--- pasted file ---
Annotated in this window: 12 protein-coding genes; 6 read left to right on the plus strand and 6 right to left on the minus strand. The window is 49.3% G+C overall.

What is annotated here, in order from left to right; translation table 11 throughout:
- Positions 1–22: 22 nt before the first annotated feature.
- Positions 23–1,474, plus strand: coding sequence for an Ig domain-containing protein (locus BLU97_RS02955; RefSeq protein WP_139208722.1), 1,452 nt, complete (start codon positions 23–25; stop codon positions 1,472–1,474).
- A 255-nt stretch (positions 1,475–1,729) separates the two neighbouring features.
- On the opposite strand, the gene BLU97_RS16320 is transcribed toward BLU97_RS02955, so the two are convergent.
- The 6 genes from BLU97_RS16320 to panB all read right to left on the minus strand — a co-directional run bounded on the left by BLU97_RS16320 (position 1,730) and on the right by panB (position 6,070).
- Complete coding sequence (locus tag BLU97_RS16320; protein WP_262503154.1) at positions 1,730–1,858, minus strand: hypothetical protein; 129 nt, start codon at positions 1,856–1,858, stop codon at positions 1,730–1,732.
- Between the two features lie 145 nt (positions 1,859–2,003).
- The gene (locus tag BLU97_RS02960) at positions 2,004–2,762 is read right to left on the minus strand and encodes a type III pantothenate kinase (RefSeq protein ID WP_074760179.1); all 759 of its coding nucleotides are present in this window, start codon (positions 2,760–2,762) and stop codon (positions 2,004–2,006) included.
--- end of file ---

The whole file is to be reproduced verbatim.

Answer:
Annotated in this window: 12 protein-coding genes; 6 read left to right on the plus strand and 6 right to left on the minus strand. The window is 49.3% G+C overall.

What is annotated here, in order from left to right; translation table 11 throughout:
- Positions 1–22: 22 nt before the first annotated feature.
- Positions 23–1,474, plus strand: coding sequence for an Ig domain-containing protein (locus BLU97_RS02955; RefSeq protein WP_139208722.1), 1,452 nt, complete (start codon positions 23–25; stop codon positions 1,472–1,474).
- A 255-nt stretch (positions 1,475–1,729) separates the two neighbouring features.
- On the opposite strand, the gene BLU97_RS16320 is transcribed toward BLU97_RS02955, so the two are convergent.
- The 6 genes from BLU97_RS16320 to panB all read right to left on the minus strand — a co-directional run bounded on the left by BLU97_RS16320 (position 1,730) and on the right by panB (position 6,070).
- Complete coding sequence (locus tag BLU97_RS16320; protein WP_262503154.1) at positions 1,730–1,858, minus strand: hypothetical protein; 129 nt, start codon at positions 1,856–1,858, stop codon at positions 1,730–1,732.
- Between the two features lie 145 nt (positions 1,859–2,003).
- The gene (locus tag BLU97_RS02960) at positions 2,004–2,762 is read right to left on the minus strand and encodes a type III pantothenate kinase (RefSeq protein ID WP_074760179.1); all 759 of its coding nucleotides are present in this window, start codon (positions 2,760–2,762) and stop codon (positions 2,004–2,006) included.